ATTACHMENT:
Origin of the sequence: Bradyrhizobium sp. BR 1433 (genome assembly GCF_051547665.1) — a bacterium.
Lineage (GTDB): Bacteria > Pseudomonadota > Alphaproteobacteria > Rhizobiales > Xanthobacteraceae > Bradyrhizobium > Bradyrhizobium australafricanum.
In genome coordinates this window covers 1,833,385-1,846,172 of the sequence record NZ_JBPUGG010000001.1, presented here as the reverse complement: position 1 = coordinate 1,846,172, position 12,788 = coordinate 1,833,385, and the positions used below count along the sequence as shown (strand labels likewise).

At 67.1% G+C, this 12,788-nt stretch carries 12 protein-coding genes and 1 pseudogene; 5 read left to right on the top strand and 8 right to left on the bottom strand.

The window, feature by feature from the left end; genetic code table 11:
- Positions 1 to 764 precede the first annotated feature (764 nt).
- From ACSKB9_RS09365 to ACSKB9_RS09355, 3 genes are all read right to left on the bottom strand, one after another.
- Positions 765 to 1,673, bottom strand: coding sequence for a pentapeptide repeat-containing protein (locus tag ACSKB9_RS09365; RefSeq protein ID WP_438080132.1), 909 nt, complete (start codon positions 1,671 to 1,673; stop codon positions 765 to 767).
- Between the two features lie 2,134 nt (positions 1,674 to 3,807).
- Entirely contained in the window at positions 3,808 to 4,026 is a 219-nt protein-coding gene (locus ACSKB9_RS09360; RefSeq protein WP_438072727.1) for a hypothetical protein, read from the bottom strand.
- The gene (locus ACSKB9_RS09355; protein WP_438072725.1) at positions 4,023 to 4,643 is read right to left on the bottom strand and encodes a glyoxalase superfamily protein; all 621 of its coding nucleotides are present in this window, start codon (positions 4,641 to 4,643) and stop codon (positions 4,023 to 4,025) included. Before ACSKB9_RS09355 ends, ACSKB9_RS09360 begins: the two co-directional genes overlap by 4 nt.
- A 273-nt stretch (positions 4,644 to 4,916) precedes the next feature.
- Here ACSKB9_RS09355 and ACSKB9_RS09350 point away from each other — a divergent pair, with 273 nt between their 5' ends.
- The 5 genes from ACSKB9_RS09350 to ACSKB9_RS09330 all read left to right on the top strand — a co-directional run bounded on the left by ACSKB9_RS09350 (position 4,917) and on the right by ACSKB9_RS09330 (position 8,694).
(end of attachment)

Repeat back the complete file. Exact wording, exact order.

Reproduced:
Origin of the sequence: Bradyrhizobium sp. BR 1433 (genome assembly GCF_051547665.1) — a bacterium.
Lineage (GTDB): Bacteria > Pseudomonadota > Alphaproteobacteria > Rhizobiales > Xanthobacteraceae > Bradyrhizobium > Bradyrhizobium australafricanum.
In genome coordinates this window covers 1,833,385-1,846,172 of the sequence record NZ_JBPUGG010000001.1, presented here as the reverse complement: position 1 = coordinate 1,846,172, position 12,788 = coordinate 1,833,385, and the positions used below count along the sequence as shown (strand labels likewise).

At 67.1% G+C, this 12,788-nt stretch carries 12 protein-coding genes and 1 pseudogene; 5 read left to right on the top strand and 8 right to left on the bottom strand.

The window, feature by feature from the left end; genetic code table 11:
- Positions 1 to 764 precede the first annotated feature (764 nt).
- From ACSKB9_RS09365 to ACSKB9_RS09355, 3 genes are all read right to left on the bottom strand, one after another.
- Positions 765 to 1,673, bottom strand: coding sequence for a pentapeptide repeat-containing protein (locus tag ACSKB9_RS09365; RefSeq protein ID WP_438080132.1), 909 nt, complete (start codon positions 1,671 to 1,673; stop codon positions 765 to 767).
- Between the two features lie 2,134 nt (positions 1,674 to 3,807).
- Entirely contained in the window at positions 3,808 to 4,026 is a 219-nt protein-coding gene (locus ACSKB9_RS09360; RefSeq protein WP_438072727.1) for a hypothetical protein, read from the bottom strand.
- The gene (locus ACSKB9_RS09355; protein WP_438072725.1) at positions 4,023 to 4,643 is read right to left on the bottom strand and encodes a glyoxalase superfamily protein; all 621 of its coding nucleotides are present in this window, start codon (positions 4,641 to 4,643) and stop codon (positions 4,023 to 4,025) included. Before ACSKB9_RS09355 ends, ACSKB9_RS09360 begins: the two co-directional genes overlap by 4 nt.
- A 273-nt stretch (positions 4,644 to 4,916) precedes the next feature.
- Here ACSKB9_RS09355 and ACSKB9_RS09350 point away from each other — a divergent pair, with 273 nt between their 5' ends.
- The 5 genes from ACSKB9_RS09350 to ACSKB9_RS09330 all read left to right on the top strand — a co-directional run bounded on the left by ACSKB9_RS09350 (position 4,917) and on the right by ACSKB9_RS09330 (position 8,694).